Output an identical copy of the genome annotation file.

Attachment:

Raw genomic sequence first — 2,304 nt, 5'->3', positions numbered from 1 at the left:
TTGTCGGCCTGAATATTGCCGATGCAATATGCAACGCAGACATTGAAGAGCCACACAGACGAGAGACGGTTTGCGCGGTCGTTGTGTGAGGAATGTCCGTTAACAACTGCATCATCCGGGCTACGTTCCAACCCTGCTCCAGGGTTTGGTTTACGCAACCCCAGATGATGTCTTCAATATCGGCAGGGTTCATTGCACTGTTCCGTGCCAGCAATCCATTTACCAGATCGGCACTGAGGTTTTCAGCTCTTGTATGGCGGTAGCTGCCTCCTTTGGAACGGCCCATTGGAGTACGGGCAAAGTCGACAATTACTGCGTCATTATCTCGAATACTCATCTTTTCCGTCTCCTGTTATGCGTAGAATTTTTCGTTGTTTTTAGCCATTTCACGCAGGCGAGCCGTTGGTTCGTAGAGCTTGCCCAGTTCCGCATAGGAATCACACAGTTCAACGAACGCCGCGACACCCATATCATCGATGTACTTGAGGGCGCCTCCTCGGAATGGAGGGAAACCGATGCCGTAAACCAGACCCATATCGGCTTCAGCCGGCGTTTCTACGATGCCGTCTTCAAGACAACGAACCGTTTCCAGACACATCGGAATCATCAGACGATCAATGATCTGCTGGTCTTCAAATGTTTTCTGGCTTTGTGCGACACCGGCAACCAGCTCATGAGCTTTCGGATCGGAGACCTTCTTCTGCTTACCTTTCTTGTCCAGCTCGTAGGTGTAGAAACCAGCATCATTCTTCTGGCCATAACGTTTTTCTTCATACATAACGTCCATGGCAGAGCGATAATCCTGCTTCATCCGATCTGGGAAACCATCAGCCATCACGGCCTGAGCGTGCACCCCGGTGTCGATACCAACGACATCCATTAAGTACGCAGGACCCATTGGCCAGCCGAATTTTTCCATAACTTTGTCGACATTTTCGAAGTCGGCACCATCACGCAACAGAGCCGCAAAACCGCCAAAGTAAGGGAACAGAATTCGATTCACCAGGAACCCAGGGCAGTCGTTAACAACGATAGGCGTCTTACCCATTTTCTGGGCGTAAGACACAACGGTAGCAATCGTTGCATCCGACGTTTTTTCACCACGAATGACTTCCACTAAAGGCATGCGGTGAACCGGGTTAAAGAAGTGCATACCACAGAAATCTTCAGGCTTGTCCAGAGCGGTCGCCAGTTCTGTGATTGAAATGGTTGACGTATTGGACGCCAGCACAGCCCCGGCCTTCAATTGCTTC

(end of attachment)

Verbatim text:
Raw genomic sequence first — 2,304 nt, 5'->3', positions numbered from 1 at the left:
TTGTCGGCCTGAATATTGCCGATGCAATATGCAACGCAGACATTGAAGAGCCACACAGACGAGAGACGGTTTGCGCGGTCGTTGTGTGAGGAATGTCCGTTAACAACTGCATCATCCGGGCTACGTTCCAACCCTGCTCCAGGGTTTGGTTTACGCAACCCCAGATGATGTCTTCAATATCGGCAGGGTTCATTGCACTGTTCCGTGCCAGCAATCCATTTACCAGATCGGCACTGAGGTTTTCAGCTCTTGTATGGCGGTAGCTGCCTCCTTTGGAACGGCCCATTGGAGTACGGGCAAAGTCGACAATTACTGCGTCATTATCTCGAATACTCATCTTTTCCGTCTCCTGTTATGCGTAGAATTTTTCGTTGTTTTTAGCCATTTCACGCAGGCGAGCCGTTGGTTCGTAGAGCTTGCCCAGTTCCGCATAGGAATCACACAGTTCAACGAACGCCGCGACACCCATATCATCGATGTACTTGAGGGCGCCTCCTCGGAATGGAGGGAAACCGATGCCGTAAACCAGACCCATATCGGCTTCAGCCGGCGTTTCTACGATGCCGTCTTCAAGACAACGAACCGTTTCCAGACACATCGGAATCATCAGACGATCAATGATCTGCTGGTCTTCAAATGTTTTCTGGCTTTGTGCGACACCGGCAACCAGCTCATGAGCTTTCGGATCGGAGACCTTCTTCTGCTTACCTTTCTTGTCCAGCTCGTAGGTGTAGAAACCAGCATCATTCTTCTGGCCATAACGTTTTTCTTCATACATAACGTCCATGGCAGAGCGATAATCCTGCTTCATCCGATCTGGGAAACCATCAGCCATCACGGCCTGAGCGTGCACCCCGGTGTCGATACCAACGACATCCATTAAGTACGCAGGACCCATTGGCCAGCCGAATTTTTCCATAACTTTGTCGACATTTTCGAAGTCGGCACCATCACGCAACAGAGCCGCAAAACCGCCAAAGTAAGGGAACAGAATTCGATTCACCAGGAACCCAGGGCAGTCGTTAACAACGATAGGCGTCTTACCCATTTTCTGGGCGTAAGACACAACGGTAGCAATCGTTGCATCCGACGTTTTTTCACCACGAATGACTTCCACTAAAGGCATGCGGTGAACCGGGTTAAAGAAGTGCATACCACAGAAATCTTCAGGCTTGTCCAGAGCGGTCGCCAGTTCTGTGATTGAAATGGTTGACGTATTGGACGCCAGCACAGCCCCGGCCTTCAATTGCTTC